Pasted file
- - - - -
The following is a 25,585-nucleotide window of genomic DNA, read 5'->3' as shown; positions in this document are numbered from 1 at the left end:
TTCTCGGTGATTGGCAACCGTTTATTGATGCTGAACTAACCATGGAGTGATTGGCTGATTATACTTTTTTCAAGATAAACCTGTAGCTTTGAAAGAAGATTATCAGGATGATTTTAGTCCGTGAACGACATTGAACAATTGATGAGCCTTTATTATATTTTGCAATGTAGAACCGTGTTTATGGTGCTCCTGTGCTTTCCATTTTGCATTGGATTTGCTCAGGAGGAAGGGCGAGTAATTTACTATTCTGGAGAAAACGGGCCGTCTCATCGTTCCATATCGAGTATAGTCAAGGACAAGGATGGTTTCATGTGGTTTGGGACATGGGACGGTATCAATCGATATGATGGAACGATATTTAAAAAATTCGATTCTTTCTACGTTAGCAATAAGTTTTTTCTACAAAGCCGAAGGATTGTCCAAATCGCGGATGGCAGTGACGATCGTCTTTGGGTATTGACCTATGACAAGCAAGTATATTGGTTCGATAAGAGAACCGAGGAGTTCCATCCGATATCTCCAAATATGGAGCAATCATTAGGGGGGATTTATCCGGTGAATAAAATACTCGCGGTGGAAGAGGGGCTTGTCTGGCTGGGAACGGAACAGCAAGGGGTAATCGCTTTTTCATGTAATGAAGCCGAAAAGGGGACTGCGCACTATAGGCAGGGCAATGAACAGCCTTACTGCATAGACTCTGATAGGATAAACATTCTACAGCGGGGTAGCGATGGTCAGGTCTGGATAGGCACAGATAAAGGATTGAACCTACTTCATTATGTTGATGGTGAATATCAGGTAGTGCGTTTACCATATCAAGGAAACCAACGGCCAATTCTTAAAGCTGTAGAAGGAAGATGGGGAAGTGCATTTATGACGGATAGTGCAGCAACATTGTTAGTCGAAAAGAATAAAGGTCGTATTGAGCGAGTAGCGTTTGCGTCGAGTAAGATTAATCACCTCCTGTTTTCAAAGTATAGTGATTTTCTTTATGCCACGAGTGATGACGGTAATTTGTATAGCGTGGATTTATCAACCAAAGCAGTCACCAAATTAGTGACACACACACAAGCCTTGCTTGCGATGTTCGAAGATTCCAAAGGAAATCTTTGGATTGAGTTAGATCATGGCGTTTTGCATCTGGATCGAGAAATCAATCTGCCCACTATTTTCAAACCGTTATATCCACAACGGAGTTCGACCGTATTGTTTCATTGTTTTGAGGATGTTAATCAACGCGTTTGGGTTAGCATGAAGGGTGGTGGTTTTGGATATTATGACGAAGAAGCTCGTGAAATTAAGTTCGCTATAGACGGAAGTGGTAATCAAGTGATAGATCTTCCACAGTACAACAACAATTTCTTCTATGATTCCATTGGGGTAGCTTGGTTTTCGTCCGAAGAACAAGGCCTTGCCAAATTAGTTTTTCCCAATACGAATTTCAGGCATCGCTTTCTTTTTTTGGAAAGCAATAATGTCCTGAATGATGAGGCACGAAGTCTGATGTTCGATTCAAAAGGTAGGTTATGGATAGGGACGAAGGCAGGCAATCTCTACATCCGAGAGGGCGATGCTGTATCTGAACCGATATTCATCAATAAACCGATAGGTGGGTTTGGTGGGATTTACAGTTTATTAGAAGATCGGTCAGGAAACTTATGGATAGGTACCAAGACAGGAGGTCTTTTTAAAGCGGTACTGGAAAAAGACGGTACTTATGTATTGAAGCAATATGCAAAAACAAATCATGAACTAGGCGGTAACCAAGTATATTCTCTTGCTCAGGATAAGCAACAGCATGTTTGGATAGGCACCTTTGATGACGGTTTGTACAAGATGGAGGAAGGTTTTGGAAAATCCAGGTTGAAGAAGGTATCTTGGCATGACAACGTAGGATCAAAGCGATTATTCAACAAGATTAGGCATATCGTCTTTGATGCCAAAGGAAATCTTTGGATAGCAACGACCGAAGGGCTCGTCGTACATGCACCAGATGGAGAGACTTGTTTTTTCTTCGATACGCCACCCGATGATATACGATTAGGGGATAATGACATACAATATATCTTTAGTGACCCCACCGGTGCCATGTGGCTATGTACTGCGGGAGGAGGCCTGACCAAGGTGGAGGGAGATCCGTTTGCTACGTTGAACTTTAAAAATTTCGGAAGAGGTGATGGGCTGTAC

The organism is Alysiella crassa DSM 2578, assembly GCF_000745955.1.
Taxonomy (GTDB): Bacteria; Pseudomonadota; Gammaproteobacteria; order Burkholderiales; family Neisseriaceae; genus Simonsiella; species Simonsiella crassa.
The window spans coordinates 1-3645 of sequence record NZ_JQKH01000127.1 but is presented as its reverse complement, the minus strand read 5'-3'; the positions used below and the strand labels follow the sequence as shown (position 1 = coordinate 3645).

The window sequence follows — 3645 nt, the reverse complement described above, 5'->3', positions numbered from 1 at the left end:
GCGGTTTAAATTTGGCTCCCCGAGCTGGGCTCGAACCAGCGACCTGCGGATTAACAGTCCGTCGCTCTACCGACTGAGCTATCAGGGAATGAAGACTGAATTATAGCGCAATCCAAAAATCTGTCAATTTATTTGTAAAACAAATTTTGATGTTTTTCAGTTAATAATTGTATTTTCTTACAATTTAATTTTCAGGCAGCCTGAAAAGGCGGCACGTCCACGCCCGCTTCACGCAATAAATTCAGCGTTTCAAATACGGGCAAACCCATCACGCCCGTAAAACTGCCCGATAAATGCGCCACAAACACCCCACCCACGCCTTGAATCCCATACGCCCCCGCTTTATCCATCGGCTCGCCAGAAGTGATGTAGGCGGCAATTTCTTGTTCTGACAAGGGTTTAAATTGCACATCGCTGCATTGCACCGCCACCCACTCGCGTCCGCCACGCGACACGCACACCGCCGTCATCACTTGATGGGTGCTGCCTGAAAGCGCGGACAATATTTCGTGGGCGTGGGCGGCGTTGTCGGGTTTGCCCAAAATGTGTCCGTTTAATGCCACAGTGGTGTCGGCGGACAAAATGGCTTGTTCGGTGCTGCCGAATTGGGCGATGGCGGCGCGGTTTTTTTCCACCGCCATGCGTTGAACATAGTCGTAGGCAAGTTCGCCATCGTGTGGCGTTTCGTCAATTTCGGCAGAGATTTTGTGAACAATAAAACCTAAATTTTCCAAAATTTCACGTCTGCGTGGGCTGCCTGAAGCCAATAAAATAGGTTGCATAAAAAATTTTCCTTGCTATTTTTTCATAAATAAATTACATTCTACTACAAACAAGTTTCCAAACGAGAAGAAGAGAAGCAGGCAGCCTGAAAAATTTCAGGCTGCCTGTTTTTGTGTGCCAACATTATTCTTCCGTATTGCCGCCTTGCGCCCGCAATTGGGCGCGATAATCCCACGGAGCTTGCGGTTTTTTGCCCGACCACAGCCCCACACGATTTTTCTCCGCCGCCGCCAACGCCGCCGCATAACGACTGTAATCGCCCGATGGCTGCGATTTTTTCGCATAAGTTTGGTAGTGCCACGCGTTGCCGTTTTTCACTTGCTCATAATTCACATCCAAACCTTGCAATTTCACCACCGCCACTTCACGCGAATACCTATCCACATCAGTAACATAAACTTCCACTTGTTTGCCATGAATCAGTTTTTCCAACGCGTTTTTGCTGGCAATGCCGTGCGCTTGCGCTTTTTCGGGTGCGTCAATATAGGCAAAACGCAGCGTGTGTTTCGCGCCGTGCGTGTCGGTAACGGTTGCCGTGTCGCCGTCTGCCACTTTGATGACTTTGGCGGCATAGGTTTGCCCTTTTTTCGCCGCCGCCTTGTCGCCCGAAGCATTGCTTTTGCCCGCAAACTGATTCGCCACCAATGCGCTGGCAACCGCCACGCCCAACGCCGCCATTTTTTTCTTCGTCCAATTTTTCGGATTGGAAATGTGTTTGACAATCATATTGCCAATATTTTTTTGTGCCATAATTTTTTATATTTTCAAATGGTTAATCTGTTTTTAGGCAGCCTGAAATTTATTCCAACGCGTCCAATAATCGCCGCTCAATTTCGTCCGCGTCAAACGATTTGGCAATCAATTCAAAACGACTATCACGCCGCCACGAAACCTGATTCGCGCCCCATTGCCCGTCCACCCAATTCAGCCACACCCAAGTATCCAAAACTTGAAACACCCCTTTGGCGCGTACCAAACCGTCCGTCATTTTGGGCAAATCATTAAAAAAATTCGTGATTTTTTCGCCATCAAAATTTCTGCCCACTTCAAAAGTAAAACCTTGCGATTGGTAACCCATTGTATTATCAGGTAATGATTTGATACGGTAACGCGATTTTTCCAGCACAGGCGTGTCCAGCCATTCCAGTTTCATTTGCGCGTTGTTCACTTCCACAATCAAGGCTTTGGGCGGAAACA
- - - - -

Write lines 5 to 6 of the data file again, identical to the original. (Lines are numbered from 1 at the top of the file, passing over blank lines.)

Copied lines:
The window spans coordinates 1-3645 of sequence record NZ_JQKH01000127.1 but is presented as its reverse complement, the minus strand read 5'-3'; the positions used below and the strand labels follow the sequence as shown (position 1 = coordinate 3645).

The window sequence follows — 3645 nt, the reverse complement described above, 5'->3', positions numbered from 1 at the left end: